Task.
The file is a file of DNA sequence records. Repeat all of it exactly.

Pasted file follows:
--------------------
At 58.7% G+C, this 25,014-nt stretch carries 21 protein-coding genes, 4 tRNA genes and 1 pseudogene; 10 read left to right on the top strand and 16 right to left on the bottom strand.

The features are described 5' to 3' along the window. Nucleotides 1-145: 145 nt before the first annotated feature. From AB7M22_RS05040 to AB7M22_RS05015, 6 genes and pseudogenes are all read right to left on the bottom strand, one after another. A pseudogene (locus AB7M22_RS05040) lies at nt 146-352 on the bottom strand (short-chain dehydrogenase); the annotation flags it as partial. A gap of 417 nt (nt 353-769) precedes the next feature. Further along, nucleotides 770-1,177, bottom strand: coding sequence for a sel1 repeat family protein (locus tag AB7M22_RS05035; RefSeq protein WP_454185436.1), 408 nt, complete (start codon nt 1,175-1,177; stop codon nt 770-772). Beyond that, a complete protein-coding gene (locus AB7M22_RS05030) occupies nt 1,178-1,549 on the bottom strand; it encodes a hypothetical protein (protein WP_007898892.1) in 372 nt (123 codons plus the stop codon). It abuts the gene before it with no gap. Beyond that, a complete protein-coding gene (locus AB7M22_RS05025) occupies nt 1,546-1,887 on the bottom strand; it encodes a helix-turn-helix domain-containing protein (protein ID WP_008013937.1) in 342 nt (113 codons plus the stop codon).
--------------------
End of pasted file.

At 58.7% G+C, this 25,014-nt stretch carries 21 protein-coding genes, 4 tRNA genes and 1 pseudogene; 10 read left to right on the top strand and 16 right to left on the bottom strand.

The features are described 5' to 3' along the window. Nucleotides 1-145: 145 nt before the first annotated feature. From AB7M22_RS05040 to AB7M22_RS05015, 6 genes and pseudogenes are all read right to left on the bottom strand, one after another. A pseudogene (locus AB7M22_RS05040) lies at nt 146-352 on the bottom strand (short-chain dehydrogenase); the annotation flags it as partial. A gap of 417 nt (nt 353-769) precedes the next feature. Further along, nucleotides 770-1,177, bottom strand: coding sequence for a sel1 repeat family protein (locus tag AB7M22_RS05035; RefSeq protein WP_454185436.1), 408 nt, complete (start codon nt 1,175-1,177; stop codon nt 770-772). Beyond that, a complete protein-coding gene (locus AB7M22_RS05030) occupies nt 1,178-1,549 on the bottom strand; it encodes a hypothetical protein (protein WP_007898892.1) in 372 nt (123 codons plus the stop codon). It abuts the gene before it with no gap. Beyond that, a complete protein-coding gene (locus AB7M22_RS05025) occupies nt 1,546-1,887 on the bottom strand; it encodes a helix-turn-helix domain-containing protein (protein ID WP_008013937.1) in 342 nt (113 codons plus the stop codon).